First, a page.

So, You Want to Get A Puppy (Quarantine Edition)
There are countless benefits to owning a dog during this pandemic. They don’t care about politics, they are always so happy to be with you, and getting outside in the fresh air with them is great exercise and good for your mental health. You have discussed it over with your family or housemates, and everyone is excited about the prospect of having a new furry friend in the house. It’s time to decide how you’ll do this.
Unfortunately, like everything else during this pandemic, the process is quite a bit more challenging right now. However, if you have patience and are flexible, you will be playing fetch with your new pal before you know it. It will be well worth the effort. If you do not have patience, then this process may help you realize it’s not the time to take on the responsiblitiy.
There are all kinds of places to get a dog whether its from breeders, rescue organizations, animal shelters, and sites like craigslist or Facebook. Where you choose to get your dog depends a lot on what type of dog is best suited to your lifestyle (big, small, puppy, older dog, active, rescue, purebred, etc.). No matter where you choose to go, the process for searching for and adopting an animal is time-consuming even before the pandemic. Quarantine bordedom has resulted in dogs and puppies being as hard to find as toilet paper.
As the Washington Post reported in August, “Shelters, non-profit rescues, private breeders, pet stores all reported more consumer demand than there were dogs or puppies to fill it.” Dog Adoptions Soar During the Pandemic Kim Kavin Aug. 12, 2020. When it comes to shelters, at first, in March, the high demand was the result of good-hearted people seeking to foster animals before shelters had to shut down. As the virus situation has dragged on with no end in sight, people are now seeking dogs for companionship and many of those who fostered dogs decided to adopt them. In addition, it used to be that people who adopted dogs from shelters would have to return them to the shelter because they couldn’t care for them. Shelters are reporting a lower return rate, as people are home and able to care for their pet. However, this results in fewer pets available for adoption. If you find a shelter that has a dog you would be suitable for you, the process for adopting is often a “matchmaking survey”, and then an application that must be approved by the shelter. There is typically a 7-day trial period to make sure the pet is a good fit.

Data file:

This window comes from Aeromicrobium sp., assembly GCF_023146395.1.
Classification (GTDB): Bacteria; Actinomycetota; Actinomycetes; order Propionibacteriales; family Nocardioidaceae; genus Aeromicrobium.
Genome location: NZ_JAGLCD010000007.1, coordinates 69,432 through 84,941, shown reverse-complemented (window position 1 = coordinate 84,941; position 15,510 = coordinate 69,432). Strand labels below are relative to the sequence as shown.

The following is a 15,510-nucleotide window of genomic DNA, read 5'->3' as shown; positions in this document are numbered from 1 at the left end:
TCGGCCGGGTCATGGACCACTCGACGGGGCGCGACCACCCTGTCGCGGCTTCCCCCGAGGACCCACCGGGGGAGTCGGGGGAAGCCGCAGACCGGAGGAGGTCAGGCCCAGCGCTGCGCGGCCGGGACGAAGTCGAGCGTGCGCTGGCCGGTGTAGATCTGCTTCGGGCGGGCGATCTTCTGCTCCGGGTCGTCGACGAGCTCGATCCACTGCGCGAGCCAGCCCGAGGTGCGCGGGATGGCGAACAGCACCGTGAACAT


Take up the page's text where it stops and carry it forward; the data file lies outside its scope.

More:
Adopting from a shelter is the least expensive option. The Scituate animal shelter, for example, charges $300-$450 depending on the size of the dog. Right now they only have one dog available.
Getting a rescue dog through a Non-profit also involved a lengthy application and references. Often they will only allow a person to take a rescue if they have experience owning a dog.
Buying a dog from a breeder can be complicated. You need to find a breeder, fill out an application, and go through an interview process. Even paying top dollar from a breeder has become more challenging due to the pandemic, for many reasons. One reason there is a shortage of puppies is because pet stores and other breeders are actually buying entire litters of purebred dogs in order to then resell them as “breeding stock”, or raising them to breed in order to have an ongoing supply of dogs to sell. This leaves the average dog purchaser shortchanged. Also, many breeders have stopped selling puppies because of concerns of people on their property. My family faced this when we picked up our dog May 1 from our breeder in Plymouth, NH. Even though we had started the process in January, she was very worried about COVID. Our breeder had two traffic cones in her driveway telling us where to stop the car. She motioned for one of us to get out of the car, and we had to call to the tiny puppy (who did not even know his name) to come to us. We picked him up, put him in the car, and drove away. It all worked out fine, but was pretty stressful and not what we envisioned.
Like everything else, getting a dog right now is fraught with extra complications. In the long run, however, it is well worth the time, effort, and expense to have a furry friend to help you through these challenging times.